Guru Nanak Jayanti (Gurparab) is celebrated to mark the birth anniversary of the first Guru of Sikhs, Guru Nanak, on Kartik Poornima, 15 days after Deepawali. It is one of the most sacred festivals of the Sikhs. Apart from the Sikhs, Nanakpanthi Hindus and other followers of Guru Nanak’s philosophy also participate in the celebrations.
Guru Nanak was a social reformer having divine spirit. He gave the message of universal love, brotherhood and equality to mankind. He also exhorted to be kind to people, animals and birds. He was born in village Talwandi in Pakistan in 1469. The place today is known as Nanakana Sahib.
Guru Nanak travelled widely to almost all important religious places of the country as well as abroad. During his time no transport was available and so he travelled on foot. His knowledge of Persian, Hindi and Sanskrit helped him spread his divine message to the masses.
He was dead against following different religious rituals and superstitions and firmly believed in the existence of only one God. He had exhorted to speak the truth as he felt that God and Truth are the same.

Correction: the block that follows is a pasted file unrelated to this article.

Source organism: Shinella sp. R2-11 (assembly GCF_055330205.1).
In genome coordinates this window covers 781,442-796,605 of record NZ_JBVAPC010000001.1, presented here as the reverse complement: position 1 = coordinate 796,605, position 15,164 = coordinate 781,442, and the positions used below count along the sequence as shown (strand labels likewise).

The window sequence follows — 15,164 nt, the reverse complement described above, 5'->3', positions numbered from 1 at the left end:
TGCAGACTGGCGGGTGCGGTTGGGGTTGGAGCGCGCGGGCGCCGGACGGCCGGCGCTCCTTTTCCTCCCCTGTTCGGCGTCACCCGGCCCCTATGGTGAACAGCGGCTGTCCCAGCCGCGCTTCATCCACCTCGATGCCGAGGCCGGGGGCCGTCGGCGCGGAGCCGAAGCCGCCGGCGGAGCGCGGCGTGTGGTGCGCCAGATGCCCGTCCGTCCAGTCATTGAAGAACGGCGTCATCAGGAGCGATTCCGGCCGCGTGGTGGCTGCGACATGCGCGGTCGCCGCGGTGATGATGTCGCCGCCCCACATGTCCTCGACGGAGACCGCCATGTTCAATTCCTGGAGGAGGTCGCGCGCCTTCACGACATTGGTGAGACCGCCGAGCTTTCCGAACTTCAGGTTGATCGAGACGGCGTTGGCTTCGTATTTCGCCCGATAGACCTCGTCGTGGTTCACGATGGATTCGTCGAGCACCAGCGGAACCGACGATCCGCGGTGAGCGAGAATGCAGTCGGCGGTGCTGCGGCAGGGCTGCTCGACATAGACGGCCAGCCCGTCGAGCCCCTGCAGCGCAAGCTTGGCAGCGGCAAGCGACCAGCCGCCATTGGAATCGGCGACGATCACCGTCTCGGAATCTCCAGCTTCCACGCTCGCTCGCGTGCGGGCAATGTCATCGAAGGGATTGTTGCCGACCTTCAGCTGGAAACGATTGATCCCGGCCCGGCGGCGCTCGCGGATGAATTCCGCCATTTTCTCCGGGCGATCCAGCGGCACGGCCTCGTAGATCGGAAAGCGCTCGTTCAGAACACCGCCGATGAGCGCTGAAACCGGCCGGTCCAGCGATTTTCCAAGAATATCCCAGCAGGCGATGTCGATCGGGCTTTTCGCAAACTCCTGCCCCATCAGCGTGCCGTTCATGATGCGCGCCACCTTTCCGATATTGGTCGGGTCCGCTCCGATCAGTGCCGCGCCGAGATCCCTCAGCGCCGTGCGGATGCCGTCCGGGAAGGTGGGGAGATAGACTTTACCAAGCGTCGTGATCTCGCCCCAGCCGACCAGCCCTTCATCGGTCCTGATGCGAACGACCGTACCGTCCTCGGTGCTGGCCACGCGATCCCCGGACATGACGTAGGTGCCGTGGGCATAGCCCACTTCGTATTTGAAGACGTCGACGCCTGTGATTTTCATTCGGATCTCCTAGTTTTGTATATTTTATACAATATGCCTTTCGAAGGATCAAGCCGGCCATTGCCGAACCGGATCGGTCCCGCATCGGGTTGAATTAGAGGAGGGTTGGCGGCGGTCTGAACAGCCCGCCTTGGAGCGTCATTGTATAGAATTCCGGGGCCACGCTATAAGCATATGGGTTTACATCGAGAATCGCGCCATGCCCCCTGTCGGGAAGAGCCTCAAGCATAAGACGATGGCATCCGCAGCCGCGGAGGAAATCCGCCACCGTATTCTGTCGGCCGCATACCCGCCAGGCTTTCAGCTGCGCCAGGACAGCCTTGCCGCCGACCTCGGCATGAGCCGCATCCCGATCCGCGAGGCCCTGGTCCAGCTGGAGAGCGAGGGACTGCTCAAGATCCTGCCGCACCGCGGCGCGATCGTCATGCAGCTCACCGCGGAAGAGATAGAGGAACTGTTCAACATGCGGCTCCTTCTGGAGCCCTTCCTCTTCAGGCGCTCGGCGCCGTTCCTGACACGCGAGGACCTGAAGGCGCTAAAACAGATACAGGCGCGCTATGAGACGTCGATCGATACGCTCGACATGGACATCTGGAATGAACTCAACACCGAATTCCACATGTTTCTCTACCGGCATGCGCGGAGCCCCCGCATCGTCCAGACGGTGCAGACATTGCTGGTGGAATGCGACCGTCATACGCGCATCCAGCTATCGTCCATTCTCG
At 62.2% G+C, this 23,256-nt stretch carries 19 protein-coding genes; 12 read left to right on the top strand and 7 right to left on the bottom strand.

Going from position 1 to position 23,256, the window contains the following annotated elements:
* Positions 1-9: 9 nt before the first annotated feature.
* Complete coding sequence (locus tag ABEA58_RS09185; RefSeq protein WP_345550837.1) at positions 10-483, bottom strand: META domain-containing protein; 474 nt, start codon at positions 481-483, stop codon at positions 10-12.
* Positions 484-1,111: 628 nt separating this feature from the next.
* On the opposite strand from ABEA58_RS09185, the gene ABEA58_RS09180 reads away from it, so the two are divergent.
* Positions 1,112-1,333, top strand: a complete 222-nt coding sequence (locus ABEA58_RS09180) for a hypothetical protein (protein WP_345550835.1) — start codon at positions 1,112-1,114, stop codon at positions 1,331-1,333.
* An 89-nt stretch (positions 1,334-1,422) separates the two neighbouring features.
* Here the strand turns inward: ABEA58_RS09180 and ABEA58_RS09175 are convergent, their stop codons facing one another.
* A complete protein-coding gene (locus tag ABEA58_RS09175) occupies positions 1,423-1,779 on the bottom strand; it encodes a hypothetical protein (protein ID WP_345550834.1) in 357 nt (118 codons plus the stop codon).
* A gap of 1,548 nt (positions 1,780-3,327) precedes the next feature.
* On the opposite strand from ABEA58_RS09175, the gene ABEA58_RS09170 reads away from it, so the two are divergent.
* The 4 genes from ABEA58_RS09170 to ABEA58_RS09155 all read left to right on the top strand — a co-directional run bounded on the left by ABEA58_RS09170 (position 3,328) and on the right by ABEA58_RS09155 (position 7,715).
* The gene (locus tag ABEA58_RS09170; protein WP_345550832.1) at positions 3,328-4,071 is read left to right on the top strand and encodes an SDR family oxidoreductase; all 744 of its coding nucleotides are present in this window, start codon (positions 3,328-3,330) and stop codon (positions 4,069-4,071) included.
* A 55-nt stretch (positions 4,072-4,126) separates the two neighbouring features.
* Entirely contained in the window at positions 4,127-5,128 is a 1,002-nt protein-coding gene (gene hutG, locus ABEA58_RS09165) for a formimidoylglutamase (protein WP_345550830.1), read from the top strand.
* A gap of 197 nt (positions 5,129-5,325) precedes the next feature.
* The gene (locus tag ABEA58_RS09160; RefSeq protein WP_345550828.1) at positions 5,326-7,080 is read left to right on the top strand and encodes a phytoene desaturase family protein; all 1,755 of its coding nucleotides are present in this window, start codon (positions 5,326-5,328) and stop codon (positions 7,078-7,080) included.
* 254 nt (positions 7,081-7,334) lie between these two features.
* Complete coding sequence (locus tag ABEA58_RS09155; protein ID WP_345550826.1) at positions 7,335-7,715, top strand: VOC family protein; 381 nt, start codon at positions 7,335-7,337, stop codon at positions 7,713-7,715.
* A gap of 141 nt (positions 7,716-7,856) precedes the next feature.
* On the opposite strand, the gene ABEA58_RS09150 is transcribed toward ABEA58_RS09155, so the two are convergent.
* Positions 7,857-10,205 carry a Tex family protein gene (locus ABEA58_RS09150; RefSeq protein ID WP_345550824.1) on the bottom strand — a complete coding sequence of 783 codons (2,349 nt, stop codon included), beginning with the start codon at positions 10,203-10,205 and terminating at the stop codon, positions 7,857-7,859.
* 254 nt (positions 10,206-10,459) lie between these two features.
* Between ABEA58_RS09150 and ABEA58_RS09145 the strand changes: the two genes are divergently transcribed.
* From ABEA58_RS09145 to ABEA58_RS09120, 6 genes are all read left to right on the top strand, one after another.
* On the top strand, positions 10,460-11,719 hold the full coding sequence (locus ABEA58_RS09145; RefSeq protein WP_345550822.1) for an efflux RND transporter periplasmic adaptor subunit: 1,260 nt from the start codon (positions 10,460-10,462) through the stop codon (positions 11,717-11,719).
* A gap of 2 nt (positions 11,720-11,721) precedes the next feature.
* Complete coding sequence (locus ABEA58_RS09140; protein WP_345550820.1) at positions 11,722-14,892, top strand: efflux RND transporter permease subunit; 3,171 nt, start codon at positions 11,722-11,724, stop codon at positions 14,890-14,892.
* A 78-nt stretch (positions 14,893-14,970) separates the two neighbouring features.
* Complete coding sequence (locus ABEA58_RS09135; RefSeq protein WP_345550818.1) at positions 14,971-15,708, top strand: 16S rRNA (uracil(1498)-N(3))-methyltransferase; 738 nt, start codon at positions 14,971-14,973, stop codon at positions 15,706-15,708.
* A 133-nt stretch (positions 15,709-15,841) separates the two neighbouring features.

Though born in an upper caste of Khatri family, he discarded the system of inequality of different castes. He treated women with dignity and equality and allowed them to participate in all religious functions.
A few days before Gurparab, people take out a procession from their gurdwaras in the form of Prabhat Pheri in the early morning, singing religious hymns. One day before Nanak Jayanti, Nagarkirtan is organised on a large scale. Several devotees arrange stalls of eatables for the people participating. This Nagarkirtan is led by five Sikhs symbolising Panj Pyare — the pure souls, along with musical band and other instruments.
Guru Nanak Jayanti reminds us to follow all the teachings of the Guru so that mankind at large is benefited.